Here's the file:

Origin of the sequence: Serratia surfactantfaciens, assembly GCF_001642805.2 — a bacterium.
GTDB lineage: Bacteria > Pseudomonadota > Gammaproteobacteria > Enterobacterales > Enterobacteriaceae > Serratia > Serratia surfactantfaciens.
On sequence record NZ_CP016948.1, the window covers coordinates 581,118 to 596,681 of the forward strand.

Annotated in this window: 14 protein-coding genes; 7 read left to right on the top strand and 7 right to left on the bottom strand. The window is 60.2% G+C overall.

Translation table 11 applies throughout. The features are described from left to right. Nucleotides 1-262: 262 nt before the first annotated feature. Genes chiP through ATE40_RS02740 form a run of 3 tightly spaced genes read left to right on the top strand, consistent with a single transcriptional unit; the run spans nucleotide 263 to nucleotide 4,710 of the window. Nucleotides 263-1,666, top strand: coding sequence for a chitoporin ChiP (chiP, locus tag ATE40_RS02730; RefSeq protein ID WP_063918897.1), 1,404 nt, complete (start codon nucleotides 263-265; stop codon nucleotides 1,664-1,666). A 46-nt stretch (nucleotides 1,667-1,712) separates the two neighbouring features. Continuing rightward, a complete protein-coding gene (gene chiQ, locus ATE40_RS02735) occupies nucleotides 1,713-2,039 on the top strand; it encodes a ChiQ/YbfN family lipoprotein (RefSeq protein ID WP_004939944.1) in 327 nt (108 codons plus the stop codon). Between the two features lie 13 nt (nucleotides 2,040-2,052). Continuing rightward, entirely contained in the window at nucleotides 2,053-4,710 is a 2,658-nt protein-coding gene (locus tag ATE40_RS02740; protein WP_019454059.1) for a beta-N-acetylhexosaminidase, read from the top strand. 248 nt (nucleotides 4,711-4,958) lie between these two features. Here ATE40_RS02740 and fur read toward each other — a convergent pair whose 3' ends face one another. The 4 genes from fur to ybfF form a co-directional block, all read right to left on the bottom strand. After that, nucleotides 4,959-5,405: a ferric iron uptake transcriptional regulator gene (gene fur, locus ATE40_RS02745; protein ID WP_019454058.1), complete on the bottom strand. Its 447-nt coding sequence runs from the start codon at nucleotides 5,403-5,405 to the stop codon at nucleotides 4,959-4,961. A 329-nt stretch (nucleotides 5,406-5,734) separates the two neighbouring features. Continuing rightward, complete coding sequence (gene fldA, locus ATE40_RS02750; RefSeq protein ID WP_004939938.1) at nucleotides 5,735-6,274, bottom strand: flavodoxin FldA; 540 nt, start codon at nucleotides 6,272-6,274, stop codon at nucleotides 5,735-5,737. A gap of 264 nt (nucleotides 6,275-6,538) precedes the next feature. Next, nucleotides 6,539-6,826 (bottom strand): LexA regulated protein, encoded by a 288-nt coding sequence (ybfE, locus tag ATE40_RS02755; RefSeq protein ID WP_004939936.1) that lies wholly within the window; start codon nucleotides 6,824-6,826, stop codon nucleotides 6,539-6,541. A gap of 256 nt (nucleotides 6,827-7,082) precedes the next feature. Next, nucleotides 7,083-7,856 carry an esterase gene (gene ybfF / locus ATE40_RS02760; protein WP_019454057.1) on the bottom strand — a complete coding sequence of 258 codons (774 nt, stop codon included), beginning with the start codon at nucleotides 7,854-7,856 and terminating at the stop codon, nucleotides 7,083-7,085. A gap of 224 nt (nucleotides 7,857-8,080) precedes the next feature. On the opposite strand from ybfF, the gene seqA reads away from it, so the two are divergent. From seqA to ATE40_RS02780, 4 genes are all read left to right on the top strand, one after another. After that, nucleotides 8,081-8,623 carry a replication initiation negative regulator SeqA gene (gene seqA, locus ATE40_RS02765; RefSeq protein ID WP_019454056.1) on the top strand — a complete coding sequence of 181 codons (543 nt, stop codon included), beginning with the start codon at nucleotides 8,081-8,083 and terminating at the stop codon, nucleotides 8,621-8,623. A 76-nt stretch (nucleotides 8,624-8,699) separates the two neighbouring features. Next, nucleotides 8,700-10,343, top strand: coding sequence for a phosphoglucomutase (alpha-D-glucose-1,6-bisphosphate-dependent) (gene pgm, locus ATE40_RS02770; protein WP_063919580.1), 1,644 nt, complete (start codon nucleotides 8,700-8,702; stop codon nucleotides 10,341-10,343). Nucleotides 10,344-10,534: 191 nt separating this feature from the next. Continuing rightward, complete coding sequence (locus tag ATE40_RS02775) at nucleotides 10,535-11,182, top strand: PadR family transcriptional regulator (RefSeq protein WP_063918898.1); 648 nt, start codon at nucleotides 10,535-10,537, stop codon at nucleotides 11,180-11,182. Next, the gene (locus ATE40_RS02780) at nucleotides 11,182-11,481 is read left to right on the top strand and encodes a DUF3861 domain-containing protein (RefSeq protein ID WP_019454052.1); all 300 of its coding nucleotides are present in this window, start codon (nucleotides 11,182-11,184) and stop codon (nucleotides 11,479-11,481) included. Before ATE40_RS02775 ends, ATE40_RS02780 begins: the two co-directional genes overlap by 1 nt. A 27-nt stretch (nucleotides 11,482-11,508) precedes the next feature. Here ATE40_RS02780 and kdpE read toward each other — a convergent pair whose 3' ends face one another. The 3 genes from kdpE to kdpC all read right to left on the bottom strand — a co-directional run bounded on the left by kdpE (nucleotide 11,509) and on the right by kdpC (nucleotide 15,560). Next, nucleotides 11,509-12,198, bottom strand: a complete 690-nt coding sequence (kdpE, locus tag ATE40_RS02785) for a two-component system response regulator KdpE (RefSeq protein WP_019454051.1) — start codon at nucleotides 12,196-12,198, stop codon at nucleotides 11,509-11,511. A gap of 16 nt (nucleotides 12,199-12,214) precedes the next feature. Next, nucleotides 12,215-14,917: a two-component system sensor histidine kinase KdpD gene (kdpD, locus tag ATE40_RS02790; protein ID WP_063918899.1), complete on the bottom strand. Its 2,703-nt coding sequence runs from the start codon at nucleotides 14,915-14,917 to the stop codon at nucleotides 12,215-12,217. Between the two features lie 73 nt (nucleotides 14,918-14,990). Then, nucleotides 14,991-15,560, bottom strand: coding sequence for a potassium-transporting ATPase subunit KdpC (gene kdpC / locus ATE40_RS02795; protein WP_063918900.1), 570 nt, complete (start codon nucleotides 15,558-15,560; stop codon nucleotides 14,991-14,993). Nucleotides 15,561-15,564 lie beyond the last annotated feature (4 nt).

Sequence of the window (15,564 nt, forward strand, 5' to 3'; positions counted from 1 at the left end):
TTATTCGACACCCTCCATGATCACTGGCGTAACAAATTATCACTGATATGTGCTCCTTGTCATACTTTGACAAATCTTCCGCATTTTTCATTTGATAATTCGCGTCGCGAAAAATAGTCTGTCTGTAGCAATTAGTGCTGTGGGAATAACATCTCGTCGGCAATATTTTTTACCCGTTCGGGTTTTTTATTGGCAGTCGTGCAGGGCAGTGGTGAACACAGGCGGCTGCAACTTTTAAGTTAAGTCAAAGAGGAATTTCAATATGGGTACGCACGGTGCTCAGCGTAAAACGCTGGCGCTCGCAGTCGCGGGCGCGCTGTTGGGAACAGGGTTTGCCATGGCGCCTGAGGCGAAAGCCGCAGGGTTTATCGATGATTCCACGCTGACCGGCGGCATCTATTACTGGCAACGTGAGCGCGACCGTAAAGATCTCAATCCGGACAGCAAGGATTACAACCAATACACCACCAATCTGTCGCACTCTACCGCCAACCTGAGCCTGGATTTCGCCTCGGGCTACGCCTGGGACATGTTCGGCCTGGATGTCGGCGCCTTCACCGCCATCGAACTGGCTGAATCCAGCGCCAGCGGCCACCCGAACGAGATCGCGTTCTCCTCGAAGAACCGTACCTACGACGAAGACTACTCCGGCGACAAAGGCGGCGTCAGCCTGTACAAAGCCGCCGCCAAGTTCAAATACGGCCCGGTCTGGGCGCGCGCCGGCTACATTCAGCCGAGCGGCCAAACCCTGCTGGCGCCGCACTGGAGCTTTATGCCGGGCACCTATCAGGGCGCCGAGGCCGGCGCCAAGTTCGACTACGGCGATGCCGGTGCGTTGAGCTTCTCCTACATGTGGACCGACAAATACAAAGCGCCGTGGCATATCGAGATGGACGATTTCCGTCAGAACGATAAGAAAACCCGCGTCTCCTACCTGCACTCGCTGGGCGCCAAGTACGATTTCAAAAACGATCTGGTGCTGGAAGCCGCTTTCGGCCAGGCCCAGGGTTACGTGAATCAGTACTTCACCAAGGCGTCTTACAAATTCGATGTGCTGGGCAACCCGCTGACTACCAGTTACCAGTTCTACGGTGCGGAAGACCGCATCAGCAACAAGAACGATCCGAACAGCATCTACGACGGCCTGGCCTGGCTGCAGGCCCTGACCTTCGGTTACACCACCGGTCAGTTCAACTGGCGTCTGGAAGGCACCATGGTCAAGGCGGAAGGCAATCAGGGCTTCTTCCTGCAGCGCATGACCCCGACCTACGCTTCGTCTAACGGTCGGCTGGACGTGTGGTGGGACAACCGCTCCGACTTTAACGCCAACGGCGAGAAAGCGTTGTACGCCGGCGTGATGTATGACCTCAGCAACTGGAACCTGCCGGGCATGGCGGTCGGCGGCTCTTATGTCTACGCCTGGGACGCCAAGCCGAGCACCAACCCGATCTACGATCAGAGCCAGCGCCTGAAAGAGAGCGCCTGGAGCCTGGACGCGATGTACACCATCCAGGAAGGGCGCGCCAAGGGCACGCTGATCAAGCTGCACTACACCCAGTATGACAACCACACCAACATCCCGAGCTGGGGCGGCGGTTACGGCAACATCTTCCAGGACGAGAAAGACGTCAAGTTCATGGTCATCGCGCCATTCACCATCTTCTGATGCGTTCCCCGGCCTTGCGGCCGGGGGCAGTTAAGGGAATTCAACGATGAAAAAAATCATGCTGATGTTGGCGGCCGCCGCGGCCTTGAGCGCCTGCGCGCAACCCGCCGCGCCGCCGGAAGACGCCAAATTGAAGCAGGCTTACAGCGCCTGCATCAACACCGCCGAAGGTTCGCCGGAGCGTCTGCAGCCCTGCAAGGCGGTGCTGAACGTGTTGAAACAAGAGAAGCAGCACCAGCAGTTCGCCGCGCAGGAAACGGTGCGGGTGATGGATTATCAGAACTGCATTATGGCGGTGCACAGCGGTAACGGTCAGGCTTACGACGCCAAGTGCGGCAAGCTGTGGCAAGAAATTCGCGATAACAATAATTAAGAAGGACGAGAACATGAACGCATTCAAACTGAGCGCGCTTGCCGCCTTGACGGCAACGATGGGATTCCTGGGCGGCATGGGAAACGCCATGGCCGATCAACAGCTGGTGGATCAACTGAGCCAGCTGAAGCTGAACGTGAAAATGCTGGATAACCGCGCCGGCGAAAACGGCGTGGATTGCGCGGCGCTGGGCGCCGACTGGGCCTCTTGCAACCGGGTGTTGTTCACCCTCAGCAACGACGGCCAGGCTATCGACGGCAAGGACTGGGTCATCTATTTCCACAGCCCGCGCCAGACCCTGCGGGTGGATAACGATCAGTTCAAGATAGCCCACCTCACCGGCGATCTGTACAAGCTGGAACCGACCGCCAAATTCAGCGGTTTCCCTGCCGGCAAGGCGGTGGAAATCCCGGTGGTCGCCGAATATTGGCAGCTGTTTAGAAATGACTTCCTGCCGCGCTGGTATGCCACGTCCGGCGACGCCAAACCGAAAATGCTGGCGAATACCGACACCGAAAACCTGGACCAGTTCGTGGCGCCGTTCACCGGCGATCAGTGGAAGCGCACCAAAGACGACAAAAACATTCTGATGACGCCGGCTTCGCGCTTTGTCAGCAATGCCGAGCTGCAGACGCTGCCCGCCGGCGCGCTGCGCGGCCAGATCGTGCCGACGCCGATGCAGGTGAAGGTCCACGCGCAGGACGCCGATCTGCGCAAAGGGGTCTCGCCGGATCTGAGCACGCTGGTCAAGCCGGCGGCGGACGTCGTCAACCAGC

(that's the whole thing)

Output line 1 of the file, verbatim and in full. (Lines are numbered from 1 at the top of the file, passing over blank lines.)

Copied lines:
Origin of the sequence: Serratia surfactantfaciens, assembly GCF_001642805.2 — a bacterium.